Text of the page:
Learning and Thinking Differences in Adopted Children
At a Glance
Learning and thinking differences in kids who are adopted can present special challenges.
Your child’s early life before adoption can impact his learning differences.
An evaluation can help make clear what is affecting your child’s learning.
When kids who are adopted have learning and thinking differences, parents may face some unique challenges. Kids come to their new families with their own cultural and health backgrounds. It can be hard for parents to know if some of the problems they see are related to adoption, learning and thinking differences or both.
This is especially true if parents don’t know a lot about their child’s early life. They may be missing key information about his biological family and medical history. They may also not be aware of things he experienced.
Possible Risk Factors in Adopted Children
Kids who are adopted are roughly twice as likely to have learning and thinking differences, according to the American Academy of Pediatrics. One out of five adopted kids has learning disabilities. For non-adopted kids, it’s less than one in 10.
There’s no concrete data that explains why adopted children may be more at risk for learning and thinking differences. It’s possible that several factors play a role. These include:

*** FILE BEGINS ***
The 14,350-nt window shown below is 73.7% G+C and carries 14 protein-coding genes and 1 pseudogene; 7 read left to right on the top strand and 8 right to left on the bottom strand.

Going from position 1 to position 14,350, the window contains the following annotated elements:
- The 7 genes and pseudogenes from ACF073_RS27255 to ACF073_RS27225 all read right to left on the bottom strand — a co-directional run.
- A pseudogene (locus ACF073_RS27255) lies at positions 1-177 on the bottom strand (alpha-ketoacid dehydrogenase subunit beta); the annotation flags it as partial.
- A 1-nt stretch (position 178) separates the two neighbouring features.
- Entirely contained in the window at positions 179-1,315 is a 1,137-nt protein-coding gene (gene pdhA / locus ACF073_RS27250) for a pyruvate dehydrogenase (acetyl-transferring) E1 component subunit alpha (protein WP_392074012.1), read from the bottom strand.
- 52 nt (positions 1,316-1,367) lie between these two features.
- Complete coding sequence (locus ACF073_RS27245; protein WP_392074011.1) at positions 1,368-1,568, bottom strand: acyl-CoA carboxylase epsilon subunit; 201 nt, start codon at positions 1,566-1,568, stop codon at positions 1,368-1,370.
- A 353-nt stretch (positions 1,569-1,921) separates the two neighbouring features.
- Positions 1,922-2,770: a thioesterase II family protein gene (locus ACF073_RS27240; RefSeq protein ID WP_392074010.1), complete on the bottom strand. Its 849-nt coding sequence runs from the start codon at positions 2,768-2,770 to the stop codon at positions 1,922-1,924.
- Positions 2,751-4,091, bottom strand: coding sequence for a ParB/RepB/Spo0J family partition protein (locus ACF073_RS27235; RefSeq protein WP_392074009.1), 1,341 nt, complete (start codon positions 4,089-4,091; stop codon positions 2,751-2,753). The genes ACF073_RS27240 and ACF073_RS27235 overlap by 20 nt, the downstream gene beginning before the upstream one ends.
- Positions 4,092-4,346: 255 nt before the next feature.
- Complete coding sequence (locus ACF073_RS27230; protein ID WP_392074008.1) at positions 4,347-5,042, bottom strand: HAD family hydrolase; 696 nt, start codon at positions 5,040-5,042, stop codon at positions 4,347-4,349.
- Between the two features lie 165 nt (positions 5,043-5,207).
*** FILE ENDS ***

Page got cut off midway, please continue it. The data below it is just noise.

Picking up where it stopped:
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Exposure to drugs or alcohol before birth
Complications at birth
Poor nutrition, neglect or abuse
and many learning differences run in families
The Stress Connection
Researchers also believe that stress and trauma early in life may raise the risk for learning and thinking differences. Constant stress causes the brain to release higher levels of certain chemicals. When that happens, it can interfere with the way the brain develops. This often occurs with kids who spend a lot of time in orphanages and don’t have a caregiver to bond with.
When kids are adopted from another country they often lose their first language. This is known as “subtractive bilingualism.” And it’s another risk factor for learning and thinking differences.
Kids who are raised in bilingual homes usually have caregivers who speak both languages. But adopted kids often don’t. They have to lose their first language before learning the second.
That process can delay how quickly they’re able to master their new language. And those language delays can cause behavioral and other issues that may impact a child’s educational success.
Sorting Through the Challenges
Learning and thinking differences can cause
anxiety for many kids. But adopted kids may have an extra layer. They may worry that their issues were the reason their birth parents “gave them up.” They may also be anxious about being “different” in not just one way, but two (being adopted and having learning and thinking differences).